Bolivia

Having suffered a clear defeat in the August recall referendum. The reactionary oligarchy of Bolivia is back on the offensive. It has unleashed its gangs, occupying government buildings and terrorising the workers and peasants, but the Morales governmenmet vacillates, not taking the required decisive action to stop what amounts to an attempt at a coup.

After Evo Morales' massive victory in the recall referendum in August, the pressure has been building up from below to move against the oligarchy. Now Morales has called a referendum on a new Constitution and for elections of the regional governors of Cochabamba and La Paz, steps in the right direction, but in and of themselves not enough to break the deadlock between the classes.

After having won a two-thirds majority in the recall referendum, Bolivian president Evo Morales made an appeal to the oligarchy to negotiate and for national unity. As was to be expected, the oligarchy responded by launching a renewed offensive against the democratically elected government using all means at its disposal. But now we are seeing an organised reaction against the oligarchy. Building on the movement that started on May 4th, the mass movement of workers and peasants is being in the streets once again.

In the August 10 recall referendum, President Evo Morales and vice-president García Linera were ratified with an increased number of votes and the two MAS prefects (governors) of Oruro and Potosí were also ratified. But at the same time, four of the six opposition prefects were also ratified with sizable majorities. So, who won? Who lost?

The mass media in the west continue to pump out lies about what is happening in Bolivia. They claim the oligarchy in Santa Cruz has won support from the people for "autonomy". We provide the facts that show the opposite is the case. Reaction is spurring on the masses to step up their revolutionary offensive.

The attempt of the Bolivian oligarchy to use the referendum on autonomy as a lever to push forward their reactionary agenda has failed. They failed to get the votes they required, and at the same time they have enraged the masses of workers and peasants, who have risen once more in huge mobilisations.

The oligarchy in Bolivia has launched a major challenge to the Evo Morales government in the form of a referendum on an "Autonomous Statute" in the Eastern Department of Santa Cruz. They are using this question to mobilise the forces of counter-revolution. Morales must stop dithering and take firm action.

A very successful first public meeting of El Militante Bolivia was held on February 28 in Potosí with 35 people taking part, some of whom expressed an interest in joining El Militante. All this while the city was erupting in mass rioting in protest against economic sabotage being carried out by the oligarchy.

The Bolivian oligarchy and imperialism are not prepared to accept democracy if the democratic will of the majority is to take away their power and privileges. Unfortunately, what is lacking in Bolivia is a programme to challenge the interests of the landlords and capitalists and a leadership that will fight for this programme.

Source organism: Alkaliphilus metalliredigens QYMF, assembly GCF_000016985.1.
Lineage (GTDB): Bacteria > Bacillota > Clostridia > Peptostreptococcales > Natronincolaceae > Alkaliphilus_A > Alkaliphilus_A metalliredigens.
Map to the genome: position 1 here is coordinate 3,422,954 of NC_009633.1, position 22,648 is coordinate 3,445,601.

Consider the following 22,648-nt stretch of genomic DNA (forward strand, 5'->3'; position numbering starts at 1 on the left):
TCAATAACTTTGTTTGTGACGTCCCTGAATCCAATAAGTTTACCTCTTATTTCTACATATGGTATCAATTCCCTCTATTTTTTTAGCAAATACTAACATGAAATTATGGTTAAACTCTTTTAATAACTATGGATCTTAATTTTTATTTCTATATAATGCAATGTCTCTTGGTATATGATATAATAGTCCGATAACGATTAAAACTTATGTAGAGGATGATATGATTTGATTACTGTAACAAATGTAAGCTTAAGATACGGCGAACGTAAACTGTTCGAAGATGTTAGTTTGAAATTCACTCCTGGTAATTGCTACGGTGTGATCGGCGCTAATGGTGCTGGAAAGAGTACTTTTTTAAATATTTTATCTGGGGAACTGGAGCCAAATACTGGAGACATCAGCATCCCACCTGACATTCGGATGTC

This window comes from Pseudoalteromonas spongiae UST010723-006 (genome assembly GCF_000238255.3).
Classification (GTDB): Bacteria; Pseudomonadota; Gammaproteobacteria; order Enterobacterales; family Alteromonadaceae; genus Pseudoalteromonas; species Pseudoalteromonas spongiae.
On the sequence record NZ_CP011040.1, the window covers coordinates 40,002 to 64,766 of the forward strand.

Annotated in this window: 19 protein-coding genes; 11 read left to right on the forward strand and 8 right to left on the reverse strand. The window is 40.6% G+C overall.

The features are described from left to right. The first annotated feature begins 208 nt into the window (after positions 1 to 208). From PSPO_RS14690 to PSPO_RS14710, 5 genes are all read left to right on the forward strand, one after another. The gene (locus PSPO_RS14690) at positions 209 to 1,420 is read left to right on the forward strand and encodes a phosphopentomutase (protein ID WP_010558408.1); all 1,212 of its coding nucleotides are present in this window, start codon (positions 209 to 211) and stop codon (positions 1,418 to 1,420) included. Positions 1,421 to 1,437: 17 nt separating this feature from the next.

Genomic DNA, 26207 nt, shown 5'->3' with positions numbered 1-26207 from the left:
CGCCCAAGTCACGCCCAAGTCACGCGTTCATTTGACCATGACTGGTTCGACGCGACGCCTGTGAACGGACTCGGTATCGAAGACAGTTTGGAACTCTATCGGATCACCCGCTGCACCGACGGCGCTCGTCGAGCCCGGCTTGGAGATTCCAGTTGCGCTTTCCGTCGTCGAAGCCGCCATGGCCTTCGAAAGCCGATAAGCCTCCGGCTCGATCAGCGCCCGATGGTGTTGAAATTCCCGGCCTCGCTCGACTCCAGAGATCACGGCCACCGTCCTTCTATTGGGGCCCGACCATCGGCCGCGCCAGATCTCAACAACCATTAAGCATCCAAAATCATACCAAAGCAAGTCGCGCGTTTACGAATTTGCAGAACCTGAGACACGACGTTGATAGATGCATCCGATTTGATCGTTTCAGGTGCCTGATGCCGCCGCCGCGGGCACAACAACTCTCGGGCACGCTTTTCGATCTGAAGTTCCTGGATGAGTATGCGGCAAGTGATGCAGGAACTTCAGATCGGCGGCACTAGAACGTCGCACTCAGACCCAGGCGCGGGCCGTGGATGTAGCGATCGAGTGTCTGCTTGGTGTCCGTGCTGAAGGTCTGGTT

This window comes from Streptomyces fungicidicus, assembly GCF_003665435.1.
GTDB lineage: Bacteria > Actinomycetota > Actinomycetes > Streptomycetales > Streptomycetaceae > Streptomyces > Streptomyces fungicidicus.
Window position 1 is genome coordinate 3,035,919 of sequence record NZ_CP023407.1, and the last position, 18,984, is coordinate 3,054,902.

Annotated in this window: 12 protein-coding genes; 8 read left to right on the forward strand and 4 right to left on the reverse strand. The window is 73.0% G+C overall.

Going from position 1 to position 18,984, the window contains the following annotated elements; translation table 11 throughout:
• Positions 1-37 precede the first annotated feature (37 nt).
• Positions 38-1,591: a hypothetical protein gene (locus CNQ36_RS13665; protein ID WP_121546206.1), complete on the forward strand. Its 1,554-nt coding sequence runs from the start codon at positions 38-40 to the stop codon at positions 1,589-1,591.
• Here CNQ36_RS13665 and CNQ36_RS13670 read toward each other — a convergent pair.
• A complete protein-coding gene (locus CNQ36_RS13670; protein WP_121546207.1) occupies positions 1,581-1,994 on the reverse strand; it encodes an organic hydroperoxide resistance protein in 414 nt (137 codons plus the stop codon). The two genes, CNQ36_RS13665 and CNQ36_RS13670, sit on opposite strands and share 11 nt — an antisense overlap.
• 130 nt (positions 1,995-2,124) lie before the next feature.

Reaction is raising its ugly head in Bolivia. The strategy of the Morales government seems to be based on making more concessions. Taking advantage of the temporising and vacillation of the Morales government the oligarchy is gaining even more confidence. What is needed is a serious campaign among the masses to explain what is at stake and take firm revolutionary socialist measures.

In 2005 the revolutionary movemenet of the Bolivian masses produced the Morales government. Since then vacillation on the part of Morales has given the oligarchy room to manoeuvre and now it is stepping up its activities as it prepares to exploit the weaknesses of the government. Urgent revolutionary measures are required.

June 24, 1967, entered the memory of the Bolivian people and of the entire world as one of the cruelest episodes in history. The Mineworkers Trade Union Federation of Bolivia (FSTMB) sent us a message commemorating these events. See also in Spanish.

In the advanced capitalist countries people take water almost for granted, or at least they did until recently. Now more and more of us have to pay huge bills for our water. In the underdeveloped countries, however it is much worse, with over one billion having no access to safe water. Water will become a source of class conflict, as the experience of Bolivia has confirmed.

A statement of the Bolivian Mineworkers’ Federation condemning fascist provocation in the tense situation that has built up in the country.

Roberto Chavez, the general secretary of the FSTMB (Bolivian Miners’ Union), spoke to Alan Woods about the conditions of the miners and their role in the class struggle in Bolivia. Their view is that the Morales government is not going far enough. They want serious, radical change.

One year after the swearing in of the Morales government in Bolivia it is possible to make a sober balance sheet of the situation. Morales has attempted to carry out some reforms while trying to appease the oligarchy. The masses are drawing conclusions: that compromise is not possible. The struggle must go all the way.